Catholic Liturgy for the 30th Sunday of Ordinary Time, Oct. 27, 2019. Luke 18:9-14. Theme: False Self Vs. Real Self
As the father of 6, grandfather of 5 and uncle to somewhere over 40 and counting, I have had the privilege of watching such an array of human beings grow from infants into children and then young adults. What a joyful marvel it is to see such a mix of personalities, each one uniquely created by God. And yet, there can a bit of sadness mixed into it every so often, when I see one or the other of them not appreciating or valuing the person that they are, but trying to re-invent themselves into someone whom they are not.
I suppose there is that a temptation within all of us to do the same thing, no matter who we are or what our age or status in life might be. We often seem to spend so much time and energy putting forth a false self to others. By the way we act or talk or dress we often try to refashion ourselves into an image of what we think will make us more pleasing, or more loveable, or more popular and admired.
We see this very same thing happening in today’s gospel. The Pharisee and tax collector both go to the Temple to pray. However, the Pharisee, instead of presenting himself humbly before God as he is, tries to put forth a false self who is perfect in every way. As ridiculous as it sounds, he has so fooled himself that he is trying to refashion himself even in God’s eyes in order to make himself look better than others!
On the other hand, the tax collector goes to the temple and prays honestly, with a sincere heart. Unlike the Pharisee, he does not try to conceal who he really is or put on a mask to hide his real self from God. He is able to see and accept himself clearly. Even his body language displays his repentance: he stands at a distance from the sanctuary and does not even raise his eyes to heaven.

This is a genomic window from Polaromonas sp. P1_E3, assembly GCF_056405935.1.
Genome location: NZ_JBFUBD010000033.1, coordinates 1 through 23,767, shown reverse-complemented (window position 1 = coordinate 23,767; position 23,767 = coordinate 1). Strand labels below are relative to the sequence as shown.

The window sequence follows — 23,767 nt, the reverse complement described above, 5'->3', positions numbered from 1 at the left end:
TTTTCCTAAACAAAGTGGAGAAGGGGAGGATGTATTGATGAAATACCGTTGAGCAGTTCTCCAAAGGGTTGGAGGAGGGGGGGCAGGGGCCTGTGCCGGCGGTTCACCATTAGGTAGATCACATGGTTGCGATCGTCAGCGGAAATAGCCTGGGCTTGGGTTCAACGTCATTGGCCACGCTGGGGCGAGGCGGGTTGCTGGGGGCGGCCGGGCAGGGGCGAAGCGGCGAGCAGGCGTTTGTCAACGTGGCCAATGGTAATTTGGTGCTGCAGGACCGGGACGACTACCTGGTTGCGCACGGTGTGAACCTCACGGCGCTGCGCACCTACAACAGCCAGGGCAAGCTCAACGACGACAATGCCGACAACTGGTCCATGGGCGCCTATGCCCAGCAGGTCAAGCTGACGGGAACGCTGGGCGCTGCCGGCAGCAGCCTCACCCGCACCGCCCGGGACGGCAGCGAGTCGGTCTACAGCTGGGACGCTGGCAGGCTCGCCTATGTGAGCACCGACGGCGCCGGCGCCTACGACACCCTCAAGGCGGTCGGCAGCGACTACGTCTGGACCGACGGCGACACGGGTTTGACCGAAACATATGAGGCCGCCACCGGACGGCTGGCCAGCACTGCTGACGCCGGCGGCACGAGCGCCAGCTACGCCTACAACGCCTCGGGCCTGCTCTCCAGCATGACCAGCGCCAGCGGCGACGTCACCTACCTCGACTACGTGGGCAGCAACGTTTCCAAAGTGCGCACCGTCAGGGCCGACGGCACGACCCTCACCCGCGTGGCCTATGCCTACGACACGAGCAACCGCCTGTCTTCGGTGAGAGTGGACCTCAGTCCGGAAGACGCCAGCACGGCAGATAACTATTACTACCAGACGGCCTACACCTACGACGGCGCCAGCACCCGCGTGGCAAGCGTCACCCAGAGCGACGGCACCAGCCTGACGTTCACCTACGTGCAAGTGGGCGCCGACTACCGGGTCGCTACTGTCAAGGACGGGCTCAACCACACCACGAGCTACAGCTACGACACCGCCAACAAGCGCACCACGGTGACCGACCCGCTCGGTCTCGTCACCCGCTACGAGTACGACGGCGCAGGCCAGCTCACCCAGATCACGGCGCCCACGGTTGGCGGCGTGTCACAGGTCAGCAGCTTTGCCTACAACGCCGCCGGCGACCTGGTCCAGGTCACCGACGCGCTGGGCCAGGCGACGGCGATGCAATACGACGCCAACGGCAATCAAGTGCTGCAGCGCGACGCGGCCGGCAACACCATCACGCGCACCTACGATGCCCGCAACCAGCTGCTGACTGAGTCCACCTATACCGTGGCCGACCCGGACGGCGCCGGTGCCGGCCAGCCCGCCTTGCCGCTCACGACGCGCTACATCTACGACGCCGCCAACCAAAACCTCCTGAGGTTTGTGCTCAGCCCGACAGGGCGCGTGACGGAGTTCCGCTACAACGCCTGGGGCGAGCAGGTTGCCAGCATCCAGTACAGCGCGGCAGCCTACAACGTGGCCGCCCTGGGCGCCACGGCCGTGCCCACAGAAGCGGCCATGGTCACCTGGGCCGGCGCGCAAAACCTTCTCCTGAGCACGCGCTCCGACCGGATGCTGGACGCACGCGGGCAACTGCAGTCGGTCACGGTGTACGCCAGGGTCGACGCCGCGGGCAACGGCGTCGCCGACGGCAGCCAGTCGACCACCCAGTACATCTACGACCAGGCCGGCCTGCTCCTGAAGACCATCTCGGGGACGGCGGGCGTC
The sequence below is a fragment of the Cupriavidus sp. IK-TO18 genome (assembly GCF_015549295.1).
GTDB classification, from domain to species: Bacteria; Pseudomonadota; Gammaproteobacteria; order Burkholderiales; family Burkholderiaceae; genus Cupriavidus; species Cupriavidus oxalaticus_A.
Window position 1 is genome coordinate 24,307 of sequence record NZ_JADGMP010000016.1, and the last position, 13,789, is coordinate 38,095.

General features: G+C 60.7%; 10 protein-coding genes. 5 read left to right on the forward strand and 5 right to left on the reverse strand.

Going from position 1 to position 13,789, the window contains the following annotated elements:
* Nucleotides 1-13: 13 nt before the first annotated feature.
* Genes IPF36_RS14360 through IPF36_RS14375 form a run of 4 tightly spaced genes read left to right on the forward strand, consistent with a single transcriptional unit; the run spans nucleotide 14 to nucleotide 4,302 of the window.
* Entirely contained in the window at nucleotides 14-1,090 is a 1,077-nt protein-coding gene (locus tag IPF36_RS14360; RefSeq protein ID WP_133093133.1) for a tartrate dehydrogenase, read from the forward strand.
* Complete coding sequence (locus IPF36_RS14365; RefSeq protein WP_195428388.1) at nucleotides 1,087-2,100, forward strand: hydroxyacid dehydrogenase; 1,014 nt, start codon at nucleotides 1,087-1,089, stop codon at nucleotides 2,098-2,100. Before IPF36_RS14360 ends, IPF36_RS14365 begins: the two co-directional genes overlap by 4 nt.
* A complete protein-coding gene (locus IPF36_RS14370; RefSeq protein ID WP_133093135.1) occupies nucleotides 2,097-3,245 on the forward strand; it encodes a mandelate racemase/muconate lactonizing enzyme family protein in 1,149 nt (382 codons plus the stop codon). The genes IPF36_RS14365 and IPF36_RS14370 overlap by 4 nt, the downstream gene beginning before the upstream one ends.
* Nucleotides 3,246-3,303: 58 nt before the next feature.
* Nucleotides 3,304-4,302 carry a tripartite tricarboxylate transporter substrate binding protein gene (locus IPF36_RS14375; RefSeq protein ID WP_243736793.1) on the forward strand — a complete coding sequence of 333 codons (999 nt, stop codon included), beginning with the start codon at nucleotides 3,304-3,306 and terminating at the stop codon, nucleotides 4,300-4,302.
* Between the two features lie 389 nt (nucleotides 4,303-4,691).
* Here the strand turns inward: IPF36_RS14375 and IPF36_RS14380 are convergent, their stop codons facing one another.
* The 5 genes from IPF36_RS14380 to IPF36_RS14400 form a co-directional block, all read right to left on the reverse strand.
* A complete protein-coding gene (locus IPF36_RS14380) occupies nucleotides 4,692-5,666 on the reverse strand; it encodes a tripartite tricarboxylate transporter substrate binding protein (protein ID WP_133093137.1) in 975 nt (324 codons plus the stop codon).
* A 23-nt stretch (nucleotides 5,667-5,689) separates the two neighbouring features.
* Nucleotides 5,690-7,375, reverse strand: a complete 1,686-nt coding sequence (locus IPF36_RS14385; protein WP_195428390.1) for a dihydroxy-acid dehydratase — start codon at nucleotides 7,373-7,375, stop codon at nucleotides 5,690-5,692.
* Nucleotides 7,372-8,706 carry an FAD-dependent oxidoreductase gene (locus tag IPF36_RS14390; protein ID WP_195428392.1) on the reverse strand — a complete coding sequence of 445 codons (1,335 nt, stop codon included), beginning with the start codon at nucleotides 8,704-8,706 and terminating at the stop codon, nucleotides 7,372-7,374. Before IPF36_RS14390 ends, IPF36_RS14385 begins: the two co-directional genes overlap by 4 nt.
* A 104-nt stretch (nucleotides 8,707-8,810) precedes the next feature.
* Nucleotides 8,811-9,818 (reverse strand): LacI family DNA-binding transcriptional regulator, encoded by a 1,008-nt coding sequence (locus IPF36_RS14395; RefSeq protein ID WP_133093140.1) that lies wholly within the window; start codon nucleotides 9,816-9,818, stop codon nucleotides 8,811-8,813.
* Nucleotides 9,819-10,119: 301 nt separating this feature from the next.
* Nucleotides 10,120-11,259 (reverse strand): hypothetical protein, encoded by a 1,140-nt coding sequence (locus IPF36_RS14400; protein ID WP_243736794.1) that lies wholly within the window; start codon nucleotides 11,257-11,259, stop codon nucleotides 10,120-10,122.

The tax collector is not trying to fool God or put on false airs. He sees and accepts who he really is, which is the only way to making real and lasting changes in our lives. We see his sincerity and self-awareness in his prayer, “O God, be merciful to me a sinner.” Therefore, God meets him where he is and lifts him up. The tax collector goes home justified.
And that brings us to the heart of this story that Jesus told which begins with the word “righteousness” and ends with the word “justified”, two important religious terms that actually mean the same thing. To be righteous or justified means that we have been freed from the guilt of our sins and have been put into a right relationship with God. It is a gift of grace that can only come about on God’s initiative. The only way we can truly hear and respond to this invitation is to first of all acknowledge that we need it! This is exactly what the tax collector did.
I think that the Lord is saying to us in this parable that we have nothing to fear in approaching him just as we are. In fact, this is the correct way to approach God. Otherwise we block him out from our lives because we are too full of ourselves. We have to humbly admit our own nothingness before God and our dependence on him like that tax collector. It is when we fully embrace and admit who we are, as we are, and realize our deep need for conversion of heart and mind, that we are ready to receive God’s grace.
As a way for us to respond to this invitation to be free from sin and live in a right relationship with God, Jesus has given us the Sacrament of Reconciliation. It is a wonderful way to make this gospel become something real and meaningful in our lives and not just remain a story on a page of the Bible. In this sacrament, we have the opportunity to honestly examine and accept ourselves as we truly are, to admit our sinfulness, and to receive the grace of God in order to change. It is a beautiful way to acknowledge that we are sinners, to receive the Lord’s mercy and then to go home justified like that tax collector.